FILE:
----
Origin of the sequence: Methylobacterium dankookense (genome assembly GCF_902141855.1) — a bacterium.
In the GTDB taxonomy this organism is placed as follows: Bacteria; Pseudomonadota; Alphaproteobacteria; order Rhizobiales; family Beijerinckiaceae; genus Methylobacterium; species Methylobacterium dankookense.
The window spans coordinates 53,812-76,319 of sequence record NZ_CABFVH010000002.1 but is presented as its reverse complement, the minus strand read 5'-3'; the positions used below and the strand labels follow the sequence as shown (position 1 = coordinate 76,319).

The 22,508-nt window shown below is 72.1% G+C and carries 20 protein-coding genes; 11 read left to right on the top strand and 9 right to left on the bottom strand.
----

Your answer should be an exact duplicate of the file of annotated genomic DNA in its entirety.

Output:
Origin of the sequence: Methylobacterium dankookense (genome assembly GCF_902141855.1) — a bacterium.
In the GTDB taxonomy this organism is placed as follows: Bacteria; Pseudomonadota; Alphaproteobacteria; order Rhizobiales; family Beijerinckiaceae; genus Methylobacterium; species Methylobacterium dankookense.
The window spans coordinates 53,812-76,319 of sequence record NZ_CABFVH010000002.1 but is presented as its reverse complement, the minus strand read 5'-3'; the positions used below and the strand labels follow the sequence as shown (position 1 = coordinate 76,319).

The 22,508-nt window shown below is 72.1% G+C and carries 20 protein-coding genes; 11 read left to right on the top strand and 9 right to left on the bottom strand.